Jolion does have a big accessible charge pad however and the storage bins are good too. Its interior is well made, and has some interesting surfaces but so too a few hard points, especially where your leg tends to rest up against the centre console. The seat is well formed but lacks decent adjustment and as the steering wheel is without reach movement, finding a comfortable driving position can take time.
There are myriad safety minders, most of which can be switched off in the submenus of the touchscreen. The lane keeping nudges you about between the lines and the tailgater warning dings constantly. So you back off to make it stop and then someone moves into the rather large and inviting gap you have just created. The active cruise will take care of slow moving traffic queues, but gets a bit confused when approaching intersections, so best you wrest back control there. And whatever you do, don’t turn the Drive Monitoring System on.
The 1.5 turbo makes good numbers but suffers some lag below 1500rpm before the torque curve plumps nicely. The engagement of the twin-clutch is alright once it’s warmed up, though the take up in reverse can occasionally be quite abrupt. It swaps cogs smoothly though occasionally the shifting protocols don’t quite nail it. Like when it will try to pull away at slow speeds in second gear but there’s just not the torque to achieve that, so watch this at T-intersections and roundabouts. The test car was too new to get a decent gauge on fuel consumption, but the trip computer suggested 8.0L/100km, which seemed about right, and on the claim as well.
Suspension is tuned for a smooth ride, though the dampers will crash over bigger bumps. The steering is light weighted (it actually has three levels of assistance but the control for it is, you guessed it, four menus deep in the touchscreen, as are the various drive modes) while the turning circle is a tad larger than you might expect. Forward vision is well sorted, though the form of the glasshouse means the rear view is a bit tight. A multi-angle camera helps with parking.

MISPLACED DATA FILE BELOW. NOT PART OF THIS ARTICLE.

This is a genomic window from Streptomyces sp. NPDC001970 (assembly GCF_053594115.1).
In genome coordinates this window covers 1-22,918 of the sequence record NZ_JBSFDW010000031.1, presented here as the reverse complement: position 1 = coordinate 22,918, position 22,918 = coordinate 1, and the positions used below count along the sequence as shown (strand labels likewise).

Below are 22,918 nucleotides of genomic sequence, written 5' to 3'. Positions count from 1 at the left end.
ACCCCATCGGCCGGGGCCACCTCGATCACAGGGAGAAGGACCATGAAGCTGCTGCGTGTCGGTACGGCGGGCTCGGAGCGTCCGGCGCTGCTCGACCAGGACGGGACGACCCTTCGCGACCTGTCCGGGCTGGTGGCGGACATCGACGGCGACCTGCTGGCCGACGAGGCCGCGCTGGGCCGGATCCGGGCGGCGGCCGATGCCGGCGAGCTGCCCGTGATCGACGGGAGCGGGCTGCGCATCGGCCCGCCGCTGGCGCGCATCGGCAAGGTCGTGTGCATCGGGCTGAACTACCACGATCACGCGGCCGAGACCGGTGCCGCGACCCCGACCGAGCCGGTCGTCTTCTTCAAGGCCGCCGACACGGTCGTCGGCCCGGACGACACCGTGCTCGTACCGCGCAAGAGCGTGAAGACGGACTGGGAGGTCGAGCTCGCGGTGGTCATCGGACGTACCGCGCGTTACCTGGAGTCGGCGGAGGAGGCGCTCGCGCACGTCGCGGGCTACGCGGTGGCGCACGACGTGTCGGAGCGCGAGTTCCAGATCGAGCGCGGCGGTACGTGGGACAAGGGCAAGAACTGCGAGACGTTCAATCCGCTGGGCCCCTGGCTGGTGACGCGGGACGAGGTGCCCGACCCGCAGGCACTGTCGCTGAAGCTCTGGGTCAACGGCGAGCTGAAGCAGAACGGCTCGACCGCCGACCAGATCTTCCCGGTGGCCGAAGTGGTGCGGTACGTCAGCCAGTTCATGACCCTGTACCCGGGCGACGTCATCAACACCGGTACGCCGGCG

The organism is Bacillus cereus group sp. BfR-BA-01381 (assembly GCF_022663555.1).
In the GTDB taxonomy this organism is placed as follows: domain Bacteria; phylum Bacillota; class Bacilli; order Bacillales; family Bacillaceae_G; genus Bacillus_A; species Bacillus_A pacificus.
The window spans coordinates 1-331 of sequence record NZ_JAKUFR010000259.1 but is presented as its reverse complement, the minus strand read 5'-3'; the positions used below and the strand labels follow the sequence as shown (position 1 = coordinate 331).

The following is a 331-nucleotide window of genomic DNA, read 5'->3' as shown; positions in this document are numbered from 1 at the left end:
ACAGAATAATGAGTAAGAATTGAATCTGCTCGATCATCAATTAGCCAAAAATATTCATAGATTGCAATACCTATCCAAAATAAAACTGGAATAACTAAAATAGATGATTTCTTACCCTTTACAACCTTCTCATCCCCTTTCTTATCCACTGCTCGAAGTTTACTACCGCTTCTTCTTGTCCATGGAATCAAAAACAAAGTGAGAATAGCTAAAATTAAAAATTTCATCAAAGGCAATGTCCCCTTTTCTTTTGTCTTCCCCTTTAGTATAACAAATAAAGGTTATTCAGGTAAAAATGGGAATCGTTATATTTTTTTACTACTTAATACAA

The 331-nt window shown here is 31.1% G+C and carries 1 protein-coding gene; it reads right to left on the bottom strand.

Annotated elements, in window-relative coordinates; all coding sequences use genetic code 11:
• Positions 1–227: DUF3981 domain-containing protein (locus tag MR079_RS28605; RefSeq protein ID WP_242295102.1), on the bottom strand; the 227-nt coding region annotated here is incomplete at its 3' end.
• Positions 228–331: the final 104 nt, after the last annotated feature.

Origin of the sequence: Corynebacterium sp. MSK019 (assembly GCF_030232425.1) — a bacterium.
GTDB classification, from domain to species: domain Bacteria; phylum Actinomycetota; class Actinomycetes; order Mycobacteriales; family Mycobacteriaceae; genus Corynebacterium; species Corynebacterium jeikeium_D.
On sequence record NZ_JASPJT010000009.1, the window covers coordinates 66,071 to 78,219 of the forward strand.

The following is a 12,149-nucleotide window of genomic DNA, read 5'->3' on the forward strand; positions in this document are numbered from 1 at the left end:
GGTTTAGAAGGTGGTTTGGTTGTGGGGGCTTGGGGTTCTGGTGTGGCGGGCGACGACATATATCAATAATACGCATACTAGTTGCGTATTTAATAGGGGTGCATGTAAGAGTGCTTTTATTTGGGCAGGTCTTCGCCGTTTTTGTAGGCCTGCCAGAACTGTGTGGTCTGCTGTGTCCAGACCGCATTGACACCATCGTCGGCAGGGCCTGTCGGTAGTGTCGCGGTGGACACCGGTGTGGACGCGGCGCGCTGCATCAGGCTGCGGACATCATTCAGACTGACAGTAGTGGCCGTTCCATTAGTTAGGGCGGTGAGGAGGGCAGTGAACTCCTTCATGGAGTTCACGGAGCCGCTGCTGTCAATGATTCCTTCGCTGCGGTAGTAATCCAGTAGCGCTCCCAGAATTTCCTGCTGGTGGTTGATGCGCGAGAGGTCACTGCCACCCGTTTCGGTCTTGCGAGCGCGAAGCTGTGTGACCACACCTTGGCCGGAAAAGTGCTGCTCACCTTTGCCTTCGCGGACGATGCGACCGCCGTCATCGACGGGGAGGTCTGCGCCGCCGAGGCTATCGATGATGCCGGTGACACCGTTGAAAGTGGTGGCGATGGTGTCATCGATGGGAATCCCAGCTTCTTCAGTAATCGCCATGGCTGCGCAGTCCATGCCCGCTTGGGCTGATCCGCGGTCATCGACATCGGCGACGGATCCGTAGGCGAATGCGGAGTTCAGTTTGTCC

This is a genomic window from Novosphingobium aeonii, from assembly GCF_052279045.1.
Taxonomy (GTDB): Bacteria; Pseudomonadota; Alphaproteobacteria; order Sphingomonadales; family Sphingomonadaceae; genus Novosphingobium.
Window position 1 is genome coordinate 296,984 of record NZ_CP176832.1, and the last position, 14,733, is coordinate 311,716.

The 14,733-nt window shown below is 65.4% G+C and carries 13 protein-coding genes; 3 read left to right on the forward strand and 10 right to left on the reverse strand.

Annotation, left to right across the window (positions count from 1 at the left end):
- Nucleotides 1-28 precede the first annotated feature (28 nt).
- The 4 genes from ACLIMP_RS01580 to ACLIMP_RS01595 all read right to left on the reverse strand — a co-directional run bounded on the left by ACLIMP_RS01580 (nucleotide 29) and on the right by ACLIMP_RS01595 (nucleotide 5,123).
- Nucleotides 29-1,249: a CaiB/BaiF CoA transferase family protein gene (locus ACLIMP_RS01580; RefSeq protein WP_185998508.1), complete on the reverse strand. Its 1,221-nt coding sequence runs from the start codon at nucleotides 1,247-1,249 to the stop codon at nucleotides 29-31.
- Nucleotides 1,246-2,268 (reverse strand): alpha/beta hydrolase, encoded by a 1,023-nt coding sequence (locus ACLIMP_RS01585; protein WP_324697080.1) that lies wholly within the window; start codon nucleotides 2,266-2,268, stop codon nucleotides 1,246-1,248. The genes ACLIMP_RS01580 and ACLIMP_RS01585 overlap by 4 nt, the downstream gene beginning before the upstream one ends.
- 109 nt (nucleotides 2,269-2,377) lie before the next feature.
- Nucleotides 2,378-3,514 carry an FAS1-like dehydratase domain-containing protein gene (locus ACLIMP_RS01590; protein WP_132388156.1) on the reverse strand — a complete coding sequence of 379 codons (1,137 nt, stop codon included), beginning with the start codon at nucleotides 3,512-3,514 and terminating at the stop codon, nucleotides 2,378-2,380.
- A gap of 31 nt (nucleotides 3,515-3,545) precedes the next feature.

Jolion rides reasonably on the highway, noise levels from the road and engine subdued. Overtaking needs a decent straight to achieve, and the engine to rev right out. In the bends, the steering is light on feedback, and so when the front pushes into understeer, it can happen rather abruptly. The ESP can catch it if you’re not prepared, a good thing as occasionally this will upset the front-heavy balance, which can get the rear moving too when the road is slippery.
Back seat occupants won’t complain as Jolion provides excellent leg- and headroom. There’s even some thought given to centre passenger comfort with decent padding to the pew and plenty of foot space too. The boot is well shaped, though the floor is set quite high, robbing it of ultimate capacity. There’s a space saver spare, and split folding is a simple procedure, presenting a flat load area.
The Jolion isn’t perfect but at the price you can overlook the minor foibles; there are no real dealbreakers involved here.
For less money than some small cars ask, you are getting a mid-size SUV with a loaded specification sheet and a five-year, 100,000km warranty. Jolly good value then.
Model Haval Jolion Ultra Price $31,990
Engine 1497cc, IL4, T/DI, 105kW/210Nm
Transmission 7-speed twin-clutch, front-wheel drive
Vitals 10.50sec 0-100km/h, 8.1L/100km, g/km, 1445kg